First Time Ever: Elrich Reaches Financial Parity with Leventhal

 By Adam Pagnucco.

Many things have happened over the last four election cycles, but one thing has remained constant: George Leventhal has smoked Marc Elrich in fundraising.

Not anymore.

Elrich, who is running against Leventhal, Roger Berliner and Bill Frick to be the next County Executive, just filed his first application for public financing matching funds with the state.  So far, Elrich has more in-county contributors than Leventhal (693 to 590) and has raised more money from in-county individuals ($59,717 vs $46,128).  But Leventhal has received more public funds, leaving him with a slight lead in total fundraising.  Summary data for all qualifying publicly financed candidates appears below.

This is a dramatic turn of events from the past.  Leventhal and Elrich first ran against each other in 2002 as members of slates headed by County Executive Doug Duncan and Council Member Blair Ewing respectively.  Leventhal outraised Elrich by more than 5-1 that year and was backed by hundreds of thousands of dollars more in slate money from the real estate industry.  Over the next three cycles, Leventhal raised about twice as much as Elrich.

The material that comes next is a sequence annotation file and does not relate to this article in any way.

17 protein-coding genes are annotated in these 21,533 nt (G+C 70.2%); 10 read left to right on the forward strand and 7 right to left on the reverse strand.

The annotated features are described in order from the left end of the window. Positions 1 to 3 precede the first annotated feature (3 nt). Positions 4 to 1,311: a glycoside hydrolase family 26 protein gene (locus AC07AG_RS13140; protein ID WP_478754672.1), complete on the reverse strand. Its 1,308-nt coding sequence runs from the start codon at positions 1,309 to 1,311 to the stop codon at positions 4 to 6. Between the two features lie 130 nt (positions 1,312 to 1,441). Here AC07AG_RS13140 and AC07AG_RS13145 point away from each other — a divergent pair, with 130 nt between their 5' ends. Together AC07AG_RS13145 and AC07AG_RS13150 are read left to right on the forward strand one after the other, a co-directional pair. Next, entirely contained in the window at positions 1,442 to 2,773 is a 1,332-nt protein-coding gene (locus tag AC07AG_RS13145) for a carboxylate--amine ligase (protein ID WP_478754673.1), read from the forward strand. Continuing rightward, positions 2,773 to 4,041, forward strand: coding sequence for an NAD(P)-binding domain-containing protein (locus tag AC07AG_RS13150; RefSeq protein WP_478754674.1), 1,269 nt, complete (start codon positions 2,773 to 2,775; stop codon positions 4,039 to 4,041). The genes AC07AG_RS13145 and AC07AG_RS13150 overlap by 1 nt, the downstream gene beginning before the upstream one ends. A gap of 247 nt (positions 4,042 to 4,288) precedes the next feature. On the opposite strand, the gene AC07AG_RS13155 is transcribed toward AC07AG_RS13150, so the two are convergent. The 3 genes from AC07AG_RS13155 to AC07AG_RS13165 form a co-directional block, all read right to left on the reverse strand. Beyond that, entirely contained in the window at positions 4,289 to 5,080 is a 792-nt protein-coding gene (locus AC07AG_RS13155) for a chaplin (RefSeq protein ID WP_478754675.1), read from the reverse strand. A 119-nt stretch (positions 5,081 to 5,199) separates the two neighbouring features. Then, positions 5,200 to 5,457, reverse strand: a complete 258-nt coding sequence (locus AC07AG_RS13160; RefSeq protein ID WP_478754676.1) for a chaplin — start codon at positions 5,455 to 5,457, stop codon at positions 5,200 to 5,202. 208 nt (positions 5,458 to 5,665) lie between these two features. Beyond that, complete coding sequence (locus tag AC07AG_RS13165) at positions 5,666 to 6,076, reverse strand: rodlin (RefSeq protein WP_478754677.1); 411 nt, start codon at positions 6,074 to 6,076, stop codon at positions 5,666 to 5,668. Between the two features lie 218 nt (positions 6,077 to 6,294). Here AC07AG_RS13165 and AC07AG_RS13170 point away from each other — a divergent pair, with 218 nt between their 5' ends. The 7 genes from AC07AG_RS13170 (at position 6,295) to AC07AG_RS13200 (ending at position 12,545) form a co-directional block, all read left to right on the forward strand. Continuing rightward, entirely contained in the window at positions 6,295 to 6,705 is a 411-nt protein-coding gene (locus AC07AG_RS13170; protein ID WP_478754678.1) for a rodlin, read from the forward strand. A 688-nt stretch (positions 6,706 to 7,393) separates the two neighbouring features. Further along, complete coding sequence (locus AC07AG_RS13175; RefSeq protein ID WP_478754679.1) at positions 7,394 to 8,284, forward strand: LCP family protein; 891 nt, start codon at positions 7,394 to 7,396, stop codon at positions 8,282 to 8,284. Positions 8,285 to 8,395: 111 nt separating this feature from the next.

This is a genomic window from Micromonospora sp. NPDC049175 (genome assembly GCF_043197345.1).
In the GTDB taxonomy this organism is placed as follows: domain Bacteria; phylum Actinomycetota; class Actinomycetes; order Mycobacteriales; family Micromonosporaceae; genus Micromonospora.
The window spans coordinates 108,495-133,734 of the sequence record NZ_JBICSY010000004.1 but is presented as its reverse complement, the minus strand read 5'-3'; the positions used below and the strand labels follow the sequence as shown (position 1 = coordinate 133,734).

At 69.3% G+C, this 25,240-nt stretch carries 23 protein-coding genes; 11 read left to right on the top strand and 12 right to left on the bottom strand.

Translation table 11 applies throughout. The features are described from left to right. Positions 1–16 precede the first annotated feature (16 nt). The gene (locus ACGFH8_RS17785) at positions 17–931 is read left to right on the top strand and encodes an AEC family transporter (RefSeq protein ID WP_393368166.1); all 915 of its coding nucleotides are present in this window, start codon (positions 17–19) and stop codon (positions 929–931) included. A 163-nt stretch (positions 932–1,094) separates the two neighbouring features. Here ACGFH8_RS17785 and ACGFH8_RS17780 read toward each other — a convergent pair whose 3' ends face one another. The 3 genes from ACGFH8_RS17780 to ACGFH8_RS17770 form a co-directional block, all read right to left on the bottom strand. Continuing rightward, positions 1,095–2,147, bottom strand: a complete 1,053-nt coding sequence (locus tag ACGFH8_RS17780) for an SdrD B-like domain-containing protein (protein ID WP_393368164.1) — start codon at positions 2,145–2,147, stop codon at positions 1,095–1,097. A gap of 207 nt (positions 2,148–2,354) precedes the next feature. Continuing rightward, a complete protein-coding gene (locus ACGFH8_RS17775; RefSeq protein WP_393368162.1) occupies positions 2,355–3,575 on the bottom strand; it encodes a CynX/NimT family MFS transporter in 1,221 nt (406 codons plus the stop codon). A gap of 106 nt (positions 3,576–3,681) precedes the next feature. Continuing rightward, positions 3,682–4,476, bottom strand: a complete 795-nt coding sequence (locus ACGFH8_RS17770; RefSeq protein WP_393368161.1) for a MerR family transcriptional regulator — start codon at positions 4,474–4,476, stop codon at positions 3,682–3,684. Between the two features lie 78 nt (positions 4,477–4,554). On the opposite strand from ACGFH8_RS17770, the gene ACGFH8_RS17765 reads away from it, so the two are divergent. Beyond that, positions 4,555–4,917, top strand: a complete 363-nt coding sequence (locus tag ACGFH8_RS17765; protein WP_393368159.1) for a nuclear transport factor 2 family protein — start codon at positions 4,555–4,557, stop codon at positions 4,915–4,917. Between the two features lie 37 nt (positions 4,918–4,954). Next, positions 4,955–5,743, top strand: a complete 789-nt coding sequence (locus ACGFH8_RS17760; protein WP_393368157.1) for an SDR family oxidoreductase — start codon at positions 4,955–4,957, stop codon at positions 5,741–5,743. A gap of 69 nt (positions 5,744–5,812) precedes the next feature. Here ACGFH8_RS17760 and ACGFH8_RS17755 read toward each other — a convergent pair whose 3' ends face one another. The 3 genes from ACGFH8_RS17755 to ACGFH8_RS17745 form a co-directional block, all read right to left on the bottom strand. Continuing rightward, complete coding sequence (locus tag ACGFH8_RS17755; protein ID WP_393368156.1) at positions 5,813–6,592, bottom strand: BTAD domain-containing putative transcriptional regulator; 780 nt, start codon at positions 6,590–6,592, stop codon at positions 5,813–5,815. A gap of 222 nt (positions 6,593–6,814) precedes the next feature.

But public financing has eroded Leventhal’s edge.  That was predictable considering that both Leventhal and Elrich have had around 600 in-county individual contributors each in both the 2010 and 2014 cycles.  The ability of a candidate to raise money in the public financing system depends solely on the number of in-county contributors he or she has.  So if two candidates have similarly sized individual donor bases, they will raise similar amounts of money.

That fact is not lost on the Leventhal campaign, which sent out the fundraising email below shortly after seeing Elrich’s report.

Leventhal is right to be concerned about Elrich’s financial success.  Leventhal finished fourth and Elrich finished first in the last two at-large council elections despite the fact that Leventhal outraised Elrich 2-1.  What happens now when the two are at financial parity?